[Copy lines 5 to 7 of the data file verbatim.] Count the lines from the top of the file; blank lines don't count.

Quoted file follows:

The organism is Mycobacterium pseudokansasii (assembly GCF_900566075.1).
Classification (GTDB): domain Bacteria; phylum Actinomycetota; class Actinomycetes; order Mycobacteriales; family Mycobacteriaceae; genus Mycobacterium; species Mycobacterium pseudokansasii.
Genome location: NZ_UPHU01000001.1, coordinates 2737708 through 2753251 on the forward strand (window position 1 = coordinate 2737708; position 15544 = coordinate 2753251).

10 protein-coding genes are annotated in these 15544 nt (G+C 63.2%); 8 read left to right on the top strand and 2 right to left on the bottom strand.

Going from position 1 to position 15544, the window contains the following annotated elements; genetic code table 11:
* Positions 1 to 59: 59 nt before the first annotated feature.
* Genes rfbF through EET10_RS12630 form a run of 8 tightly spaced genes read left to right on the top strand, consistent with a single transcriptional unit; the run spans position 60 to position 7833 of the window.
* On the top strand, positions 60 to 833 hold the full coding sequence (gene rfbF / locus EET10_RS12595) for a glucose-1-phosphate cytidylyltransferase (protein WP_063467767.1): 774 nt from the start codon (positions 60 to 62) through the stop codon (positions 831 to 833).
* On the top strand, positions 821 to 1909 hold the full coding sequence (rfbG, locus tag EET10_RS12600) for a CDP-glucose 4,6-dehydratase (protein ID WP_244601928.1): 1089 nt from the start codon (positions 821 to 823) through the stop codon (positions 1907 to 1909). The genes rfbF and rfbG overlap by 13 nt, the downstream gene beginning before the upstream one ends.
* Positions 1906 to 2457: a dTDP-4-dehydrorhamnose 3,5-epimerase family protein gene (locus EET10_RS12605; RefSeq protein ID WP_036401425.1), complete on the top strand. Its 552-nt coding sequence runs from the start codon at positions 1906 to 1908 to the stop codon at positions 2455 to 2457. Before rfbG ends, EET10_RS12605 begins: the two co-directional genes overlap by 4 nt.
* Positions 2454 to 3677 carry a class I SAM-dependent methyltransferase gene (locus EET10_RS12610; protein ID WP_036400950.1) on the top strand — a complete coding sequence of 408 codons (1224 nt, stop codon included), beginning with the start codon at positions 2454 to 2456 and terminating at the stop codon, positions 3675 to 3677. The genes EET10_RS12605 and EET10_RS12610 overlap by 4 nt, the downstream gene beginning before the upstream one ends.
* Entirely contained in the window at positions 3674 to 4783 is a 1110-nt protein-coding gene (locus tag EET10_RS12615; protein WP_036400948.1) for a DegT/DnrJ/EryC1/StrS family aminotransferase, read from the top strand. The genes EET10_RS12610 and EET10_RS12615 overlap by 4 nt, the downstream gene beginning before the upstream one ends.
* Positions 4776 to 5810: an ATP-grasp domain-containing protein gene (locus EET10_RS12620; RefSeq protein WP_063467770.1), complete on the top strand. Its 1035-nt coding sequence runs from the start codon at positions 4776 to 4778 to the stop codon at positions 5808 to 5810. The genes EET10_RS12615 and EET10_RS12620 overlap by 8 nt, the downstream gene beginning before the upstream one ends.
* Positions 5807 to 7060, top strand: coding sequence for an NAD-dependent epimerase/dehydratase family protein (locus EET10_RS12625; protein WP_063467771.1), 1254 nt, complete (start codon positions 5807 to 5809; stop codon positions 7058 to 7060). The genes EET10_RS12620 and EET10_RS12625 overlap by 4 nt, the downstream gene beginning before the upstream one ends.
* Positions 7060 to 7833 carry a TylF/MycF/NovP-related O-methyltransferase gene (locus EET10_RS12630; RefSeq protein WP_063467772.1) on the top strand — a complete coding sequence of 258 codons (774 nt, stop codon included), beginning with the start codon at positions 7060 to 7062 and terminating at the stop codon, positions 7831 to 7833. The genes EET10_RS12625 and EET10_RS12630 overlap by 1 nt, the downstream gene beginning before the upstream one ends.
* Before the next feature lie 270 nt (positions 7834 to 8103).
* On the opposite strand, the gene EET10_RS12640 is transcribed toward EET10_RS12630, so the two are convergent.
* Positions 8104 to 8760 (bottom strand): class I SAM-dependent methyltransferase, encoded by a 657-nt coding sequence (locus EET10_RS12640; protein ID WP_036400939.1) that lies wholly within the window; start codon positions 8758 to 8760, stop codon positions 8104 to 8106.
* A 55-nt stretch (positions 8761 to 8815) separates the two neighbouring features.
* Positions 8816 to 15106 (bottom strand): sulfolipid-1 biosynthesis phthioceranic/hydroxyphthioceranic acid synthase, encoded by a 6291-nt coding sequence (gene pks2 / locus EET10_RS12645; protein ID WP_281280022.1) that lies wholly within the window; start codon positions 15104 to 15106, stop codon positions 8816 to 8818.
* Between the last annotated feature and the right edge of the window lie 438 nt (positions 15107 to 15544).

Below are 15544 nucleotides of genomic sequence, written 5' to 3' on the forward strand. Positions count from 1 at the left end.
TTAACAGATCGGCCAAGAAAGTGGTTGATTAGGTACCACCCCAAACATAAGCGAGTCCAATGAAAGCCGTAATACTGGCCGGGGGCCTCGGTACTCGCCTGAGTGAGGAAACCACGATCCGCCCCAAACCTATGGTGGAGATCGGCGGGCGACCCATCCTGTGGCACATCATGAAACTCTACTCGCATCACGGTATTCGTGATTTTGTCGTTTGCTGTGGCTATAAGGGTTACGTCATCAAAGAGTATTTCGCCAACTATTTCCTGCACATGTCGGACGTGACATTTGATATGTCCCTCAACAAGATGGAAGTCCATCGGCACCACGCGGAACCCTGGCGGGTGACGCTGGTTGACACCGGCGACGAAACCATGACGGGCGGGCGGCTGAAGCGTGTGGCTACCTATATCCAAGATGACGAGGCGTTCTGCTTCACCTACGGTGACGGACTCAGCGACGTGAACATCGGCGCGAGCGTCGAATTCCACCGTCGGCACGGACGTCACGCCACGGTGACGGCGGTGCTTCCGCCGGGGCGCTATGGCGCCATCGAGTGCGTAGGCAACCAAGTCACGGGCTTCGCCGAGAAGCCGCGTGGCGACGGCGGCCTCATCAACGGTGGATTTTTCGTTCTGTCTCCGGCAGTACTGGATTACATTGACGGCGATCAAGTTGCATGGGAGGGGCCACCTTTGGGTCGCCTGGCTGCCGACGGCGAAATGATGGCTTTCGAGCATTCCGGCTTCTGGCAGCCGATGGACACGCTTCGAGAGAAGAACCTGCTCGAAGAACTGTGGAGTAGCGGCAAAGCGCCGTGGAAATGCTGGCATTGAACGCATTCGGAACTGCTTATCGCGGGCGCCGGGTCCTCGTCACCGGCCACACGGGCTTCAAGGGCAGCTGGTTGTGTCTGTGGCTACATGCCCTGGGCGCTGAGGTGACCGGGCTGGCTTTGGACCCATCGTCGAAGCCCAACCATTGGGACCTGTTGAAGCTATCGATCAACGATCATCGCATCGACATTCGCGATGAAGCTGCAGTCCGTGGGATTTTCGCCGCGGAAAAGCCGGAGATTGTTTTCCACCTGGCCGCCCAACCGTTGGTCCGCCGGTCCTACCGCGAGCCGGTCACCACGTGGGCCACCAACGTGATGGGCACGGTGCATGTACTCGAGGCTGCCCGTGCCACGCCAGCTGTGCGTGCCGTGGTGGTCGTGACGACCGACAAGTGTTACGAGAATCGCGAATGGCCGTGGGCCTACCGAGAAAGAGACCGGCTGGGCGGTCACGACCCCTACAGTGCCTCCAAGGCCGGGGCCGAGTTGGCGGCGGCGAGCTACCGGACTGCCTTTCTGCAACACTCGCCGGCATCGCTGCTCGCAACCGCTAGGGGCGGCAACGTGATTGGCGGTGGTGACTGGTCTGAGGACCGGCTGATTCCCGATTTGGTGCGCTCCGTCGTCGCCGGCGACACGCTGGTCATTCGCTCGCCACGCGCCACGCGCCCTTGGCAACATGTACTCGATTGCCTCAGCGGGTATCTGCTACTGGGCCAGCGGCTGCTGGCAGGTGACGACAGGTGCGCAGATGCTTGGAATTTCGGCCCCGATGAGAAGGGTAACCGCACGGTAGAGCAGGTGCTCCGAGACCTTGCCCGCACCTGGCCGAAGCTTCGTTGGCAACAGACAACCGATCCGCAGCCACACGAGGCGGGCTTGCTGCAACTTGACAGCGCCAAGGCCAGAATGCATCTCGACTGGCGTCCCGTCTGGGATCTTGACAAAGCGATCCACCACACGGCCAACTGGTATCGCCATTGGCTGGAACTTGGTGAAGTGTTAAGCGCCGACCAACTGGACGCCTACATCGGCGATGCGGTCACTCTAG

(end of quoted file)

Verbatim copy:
Going from position 1 to position 15544, the window contains the following annotated elements; genetic code table 11:
* Positions 1 to 59: 59 nt before the first annotated feature.
* Genes rfbF through EET10_RS12630 form a run of 8 tightly spaced genes read left to right on the top strand, consistent with a single transcriptional unit; the run spans position 60 to position 7833 of the window.